Netanyahu's Likud Moves to Dissolve Knesset Ahead of Early Israel Elections

Knesset Speaker Rivlin, speaking to political sources, indicates parliament could disperse within two weeks; Likud wants vote to be held September 4.

Prime Minister Benjamin Netanyahu's Likud party submitted a bill to dissolve the Knesset on Wednesday, as Israel's political system readies for upcoming early general elections.

Kadima released a statement following the Likud's submission, saying that the party would "support every bill to move up the elections at any date the Knesset agrees to."

Benjamin Netanyahu - Olivier Fitoussi 14.3.2012
Olivier Fitoussi

Israel's political arena has been abuzz with the likelihood of elections being moved up from their due 2013 date, with one possible cause for holding early elections is the controversial Tal Law, which exempts ultra-Orthodox yeshiva students from mandatory military service.

The law, which the High Court of Justice declared unconstitutional in February, is to expire in August, compelling the government to deal with the explosive issue.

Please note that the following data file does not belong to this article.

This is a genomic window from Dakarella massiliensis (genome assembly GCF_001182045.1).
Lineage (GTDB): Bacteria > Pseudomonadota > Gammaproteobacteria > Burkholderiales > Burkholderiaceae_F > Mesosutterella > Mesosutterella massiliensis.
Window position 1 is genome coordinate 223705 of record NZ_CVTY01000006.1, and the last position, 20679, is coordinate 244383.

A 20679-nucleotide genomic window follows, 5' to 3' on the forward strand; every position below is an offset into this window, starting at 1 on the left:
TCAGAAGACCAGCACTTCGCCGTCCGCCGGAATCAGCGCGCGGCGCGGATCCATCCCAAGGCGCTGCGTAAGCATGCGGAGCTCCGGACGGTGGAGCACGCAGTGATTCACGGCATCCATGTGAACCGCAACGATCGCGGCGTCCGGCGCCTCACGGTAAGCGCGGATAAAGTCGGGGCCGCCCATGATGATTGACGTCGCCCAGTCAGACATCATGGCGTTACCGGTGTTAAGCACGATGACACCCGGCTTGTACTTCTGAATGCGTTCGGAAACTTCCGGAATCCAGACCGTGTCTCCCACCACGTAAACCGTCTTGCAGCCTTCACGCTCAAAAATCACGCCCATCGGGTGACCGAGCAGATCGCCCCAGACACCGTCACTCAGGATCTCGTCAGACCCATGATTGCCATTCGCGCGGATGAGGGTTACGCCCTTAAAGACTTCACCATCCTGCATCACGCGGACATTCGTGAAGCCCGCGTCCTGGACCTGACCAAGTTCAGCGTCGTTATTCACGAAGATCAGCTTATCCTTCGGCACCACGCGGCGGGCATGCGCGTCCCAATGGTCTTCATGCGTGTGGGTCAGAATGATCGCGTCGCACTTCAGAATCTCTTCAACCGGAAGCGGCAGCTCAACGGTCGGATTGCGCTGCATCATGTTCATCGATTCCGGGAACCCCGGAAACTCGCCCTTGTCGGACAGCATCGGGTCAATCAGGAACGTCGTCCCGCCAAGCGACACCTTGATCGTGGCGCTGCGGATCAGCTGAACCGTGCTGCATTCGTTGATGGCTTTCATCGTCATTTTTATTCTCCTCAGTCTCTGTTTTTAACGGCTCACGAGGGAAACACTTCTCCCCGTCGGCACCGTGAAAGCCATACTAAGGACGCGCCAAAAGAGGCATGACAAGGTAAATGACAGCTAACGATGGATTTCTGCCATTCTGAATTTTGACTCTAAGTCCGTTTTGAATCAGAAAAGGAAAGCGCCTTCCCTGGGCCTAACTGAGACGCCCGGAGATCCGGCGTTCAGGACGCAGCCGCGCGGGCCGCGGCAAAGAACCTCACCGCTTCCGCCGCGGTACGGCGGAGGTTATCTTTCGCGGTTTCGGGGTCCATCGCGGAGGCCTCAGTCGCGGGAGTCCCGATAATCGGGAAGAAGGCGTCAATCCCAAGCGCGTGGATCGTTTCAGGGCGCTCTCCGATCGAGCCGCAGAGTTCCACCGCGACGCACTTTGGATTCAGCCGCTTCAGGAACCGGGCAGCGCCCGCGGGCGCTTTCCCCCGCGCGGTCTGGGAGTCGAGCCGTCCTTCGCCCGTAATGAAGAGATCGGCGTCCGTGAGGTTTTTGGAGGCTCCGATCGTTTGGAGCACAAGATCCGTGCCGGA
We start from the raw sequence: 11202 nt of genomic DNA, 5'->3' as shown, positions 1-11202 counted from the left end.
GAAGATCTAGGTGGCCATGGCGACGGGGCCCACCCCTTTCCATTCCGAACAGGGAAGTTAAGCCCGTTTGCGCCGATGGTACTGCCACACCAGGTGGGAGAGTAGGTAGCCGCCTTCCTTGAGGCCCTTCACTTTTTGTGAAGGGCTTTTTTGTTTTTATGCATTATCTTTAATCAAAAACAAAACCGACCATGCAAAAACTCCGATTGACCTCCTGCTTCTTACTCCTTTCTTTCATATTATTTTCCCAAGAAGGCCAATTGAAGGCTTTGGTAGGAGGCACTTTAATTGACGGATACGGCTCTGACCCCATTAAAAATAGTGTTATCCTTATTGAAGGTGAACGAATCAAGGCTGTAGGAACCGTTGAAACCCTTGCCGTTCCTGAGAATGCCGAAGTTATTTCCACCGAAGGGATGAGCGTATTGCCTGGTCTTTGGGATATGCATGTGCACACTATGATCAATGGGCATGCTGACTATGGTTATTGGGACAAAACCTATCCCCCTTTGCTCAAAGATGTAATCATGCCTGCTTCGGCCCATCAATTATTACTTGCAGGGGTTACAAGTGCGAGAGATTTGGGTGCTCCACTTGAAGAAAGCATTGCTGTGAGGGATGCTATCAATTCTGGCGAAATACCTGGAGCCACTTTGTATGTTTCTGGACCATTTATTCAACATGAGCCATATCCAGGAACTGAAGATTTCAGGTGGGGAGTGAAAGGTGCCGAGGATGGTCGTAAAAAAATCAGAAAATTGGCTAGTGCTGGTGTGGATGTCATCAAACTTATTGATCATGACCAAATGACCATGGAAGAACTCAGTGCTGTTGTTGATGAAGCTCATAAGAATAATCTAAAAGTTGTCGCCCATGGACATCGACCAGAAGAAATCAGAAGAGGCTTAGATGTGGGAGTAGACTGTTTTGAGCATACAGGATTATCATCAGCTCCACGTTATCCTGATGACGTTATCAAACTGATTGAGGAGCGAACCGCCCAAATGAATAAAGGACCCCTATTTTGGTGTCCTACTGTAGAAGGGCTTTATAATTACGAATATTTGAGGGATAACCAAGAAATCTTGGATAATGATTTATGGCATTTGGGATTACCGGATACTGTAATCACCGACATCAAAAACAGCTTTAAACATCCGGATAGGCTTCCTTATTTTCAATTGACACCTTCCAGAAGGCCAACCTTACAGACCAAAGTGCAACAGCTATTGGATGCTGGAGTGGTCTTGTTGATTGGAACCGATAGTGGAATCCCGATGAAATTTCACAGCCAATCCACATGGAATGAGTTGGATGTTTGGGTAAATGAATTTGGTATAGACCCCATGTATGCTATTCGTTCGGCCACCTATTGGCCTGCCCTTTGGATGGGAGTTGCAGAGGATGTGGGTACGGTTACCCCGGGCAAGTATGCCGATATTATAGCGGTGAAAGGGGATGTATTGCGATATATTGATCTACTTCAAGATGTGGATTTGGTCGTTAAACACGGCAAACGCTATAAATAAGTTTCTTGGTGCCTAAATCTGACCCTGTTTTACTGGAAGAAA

Earlier Wednesday, political sources cited Speaker Reuven Rivlin as saying that the parliament could disperse within two weeks, adding that a bill calling for the dissolution of the Knesset will arrive at the parliament's floor on Monday, and could be vetted the following Tuesday or Wednesday.

If that indeed happens, the Knesset could dissolve that following Sunday, May 13.

Rivlin added that the various parties have not been able to reach an agreement as to the date of the new elections, with estimates putting it at either August 28 or September 4.

In Wednesday's submission of the Knesset dissolution bill, Likud officials indicated they preferred the September 4 date.

On Sunday, the Likud party convention is due to open, where Prime Minister Benjamin Netanyahu is expected to announce the final date.

Should the elections take place in September, the Likud primaries would be expected to take place in June.

Earlier Wednesday, Shas chairman and Interior Minister Eli Yishai met separately with Kadima head Shaul Mofaz and Labor chairperson Shelly Yacimovich in a bid to reach an agreed-upon date.

Speaking following his meeting with Mofaz, Yishai said that it was "in the country's interest to hold elections in as early a date as possible."